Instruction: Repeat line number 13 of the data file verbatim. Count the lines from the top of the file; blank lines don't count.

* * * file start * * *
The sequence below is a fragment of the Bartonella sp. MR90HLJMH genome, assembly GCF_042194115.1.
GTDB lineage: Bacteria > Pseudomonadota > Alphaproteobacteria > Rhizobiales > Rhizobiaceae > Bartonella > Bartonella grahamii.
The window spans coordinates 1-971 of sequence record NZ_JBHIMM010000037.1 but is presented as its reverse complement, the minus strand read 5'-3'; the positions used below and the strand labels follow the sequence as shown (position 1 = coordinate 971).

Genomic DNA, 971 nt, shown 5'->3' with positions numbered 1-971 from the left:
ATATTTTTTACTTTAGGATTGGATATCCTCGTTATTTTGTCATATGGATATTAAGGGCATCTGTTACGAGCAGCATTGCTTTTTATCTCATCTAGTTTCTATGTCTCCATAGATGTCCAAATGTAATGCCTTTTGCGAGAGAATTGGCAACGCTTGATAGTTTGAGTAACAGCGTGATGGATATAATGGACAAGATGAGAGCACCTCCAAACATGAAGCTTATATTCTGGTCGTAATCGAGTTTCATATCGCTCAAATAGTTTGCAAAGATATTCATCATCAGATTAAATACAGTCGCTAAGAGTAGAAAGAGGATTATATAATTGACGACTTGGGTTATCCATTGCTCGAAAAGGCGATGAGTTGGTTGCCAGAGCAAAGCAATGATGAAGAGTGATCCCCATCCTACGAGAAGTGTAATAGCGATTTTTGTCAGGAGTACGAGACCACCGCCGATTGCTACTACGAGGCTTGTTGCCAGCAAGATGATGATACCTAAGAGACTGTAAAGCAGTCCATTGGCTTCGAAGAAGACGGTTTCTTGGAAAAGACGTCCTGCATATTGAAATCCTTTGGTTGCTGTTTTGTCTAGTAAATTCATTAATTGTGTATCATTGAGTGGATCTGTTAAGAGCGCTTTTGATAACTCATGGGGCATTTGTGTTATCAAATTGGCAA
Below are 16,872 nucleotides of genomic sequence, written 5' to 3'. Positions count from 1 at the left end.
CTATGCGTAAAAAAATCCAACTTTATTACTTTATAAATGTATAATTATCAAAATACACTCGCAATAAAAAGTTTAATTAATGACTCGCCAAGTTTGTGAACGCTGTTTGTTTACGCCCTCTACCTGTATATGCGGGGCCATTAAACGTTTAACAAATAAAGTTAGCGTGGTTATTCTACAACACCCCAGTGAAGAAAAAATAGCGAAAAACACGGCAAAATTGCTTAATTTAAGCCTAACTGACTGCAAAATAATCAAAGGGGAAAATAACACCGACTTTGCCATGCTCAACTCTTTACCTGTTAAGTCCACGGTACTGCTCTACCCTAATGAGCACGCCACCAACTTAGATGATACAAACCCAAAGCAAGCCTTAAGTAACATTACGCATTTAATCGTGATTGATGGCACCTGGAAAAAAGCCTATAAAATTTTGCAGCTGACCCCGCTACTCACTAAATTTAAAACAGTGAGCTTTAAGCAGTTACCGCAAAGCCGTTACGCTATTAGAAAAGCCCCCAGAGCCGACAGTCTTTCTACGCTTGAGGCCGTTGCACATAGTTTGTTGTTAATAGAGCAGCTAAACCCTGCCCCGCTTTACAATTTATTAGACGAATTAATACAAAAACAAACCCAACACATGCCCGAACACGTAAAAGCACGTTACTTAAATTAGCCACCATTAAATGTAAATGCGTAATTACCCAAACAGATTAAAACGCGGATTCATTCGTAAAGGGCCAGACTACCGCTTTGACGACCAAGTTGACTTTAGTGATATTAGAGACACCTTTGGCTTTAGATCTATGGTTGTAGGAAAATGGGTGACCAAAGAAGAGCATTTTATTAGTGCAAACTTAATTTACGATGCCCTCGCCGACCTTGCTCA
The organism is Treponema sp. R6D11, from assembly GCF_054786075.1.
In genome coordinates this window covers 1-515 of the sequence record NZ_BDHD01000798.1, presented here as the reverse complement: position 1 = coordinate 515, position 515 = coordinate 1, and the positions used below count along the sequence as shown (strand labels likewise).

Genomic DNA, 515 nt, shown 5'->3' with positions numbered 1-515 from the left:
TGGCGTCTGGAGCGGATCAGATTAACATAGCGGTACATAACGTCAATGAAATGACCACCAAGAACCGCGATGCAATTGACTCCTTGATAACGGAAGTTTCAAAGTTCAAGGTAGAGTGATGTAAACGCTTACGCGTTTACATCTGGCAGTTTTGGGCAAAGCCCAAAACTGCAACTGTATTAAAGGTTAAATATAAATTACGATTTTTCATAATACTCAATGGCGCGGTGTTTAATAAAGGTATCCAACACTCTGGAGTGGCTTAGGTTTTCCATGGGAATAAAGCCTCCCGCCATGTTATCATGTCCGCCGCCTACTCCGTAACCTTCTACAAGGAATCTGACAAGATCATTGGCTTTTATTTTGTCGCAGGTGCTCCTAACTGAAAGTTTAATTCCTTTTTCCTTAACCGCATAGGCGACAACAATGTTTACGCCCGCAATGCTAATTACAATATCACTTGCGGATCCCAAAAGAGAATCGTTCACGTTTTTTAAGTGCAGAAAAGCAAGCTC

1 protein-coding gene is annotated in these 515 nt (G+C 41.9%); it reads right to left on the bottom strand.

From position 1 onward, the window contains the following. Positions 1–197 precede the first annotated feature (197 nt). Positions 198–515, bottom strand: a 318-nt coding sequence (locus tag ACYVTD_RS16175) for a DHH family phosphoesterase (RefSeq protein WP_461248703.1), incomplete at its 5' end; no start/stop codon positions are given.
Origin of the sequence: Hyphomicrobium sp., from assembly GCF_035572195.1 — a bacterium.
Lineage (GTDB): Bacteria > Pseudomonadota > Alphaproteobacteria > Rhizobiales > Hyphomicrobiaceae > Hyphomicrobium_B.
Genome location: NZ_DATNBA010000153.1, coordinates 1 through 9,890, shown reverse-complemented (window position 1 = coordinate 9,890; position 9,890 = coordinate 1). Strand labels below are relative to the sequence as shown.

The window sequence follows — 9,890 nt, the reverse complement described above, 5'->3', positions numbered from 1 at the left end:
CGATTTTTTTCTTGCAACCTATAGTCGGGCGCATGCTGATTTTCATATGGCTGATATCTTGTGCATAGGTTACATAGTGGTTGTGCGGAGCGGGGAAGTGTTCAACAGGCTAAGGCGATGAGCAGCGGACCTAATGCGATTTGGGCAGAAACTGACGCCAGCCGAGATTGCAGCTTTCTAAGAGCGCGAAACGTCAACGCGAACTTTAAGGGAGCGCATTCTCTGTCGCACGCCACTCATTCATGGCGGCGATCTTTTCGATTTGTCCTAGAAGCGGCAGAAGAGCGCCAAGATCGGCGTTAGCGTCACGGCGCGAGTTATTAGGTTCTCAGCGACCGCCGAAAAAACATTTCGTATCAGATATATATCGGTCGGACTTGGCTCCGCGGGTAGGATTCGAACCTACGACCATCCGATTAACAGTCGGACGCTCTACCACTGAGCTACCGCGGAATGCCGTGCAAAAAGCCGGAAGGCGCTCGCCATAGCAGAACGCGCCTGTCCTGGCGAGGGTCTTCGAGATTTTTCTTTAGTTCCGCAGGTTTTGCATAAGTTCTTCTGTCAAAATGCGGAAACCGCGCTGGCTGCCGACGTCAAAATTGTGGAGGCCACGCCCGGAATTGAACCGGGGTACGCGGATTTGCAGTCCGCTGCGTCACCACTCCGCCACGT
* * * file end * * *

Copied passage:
From position 1 onward, the window contains the following. Positions 1–197 precede the first annotated feature (197 nt). Positions 198–515, bottom strand: a 318-nt coding sequence (locus tag ACYVTD_RS16175) for a DHH family phosphoesterase (RefSeq protein WP_461248703.1), incomplete at its 5' end; no start/stop codon positions are given.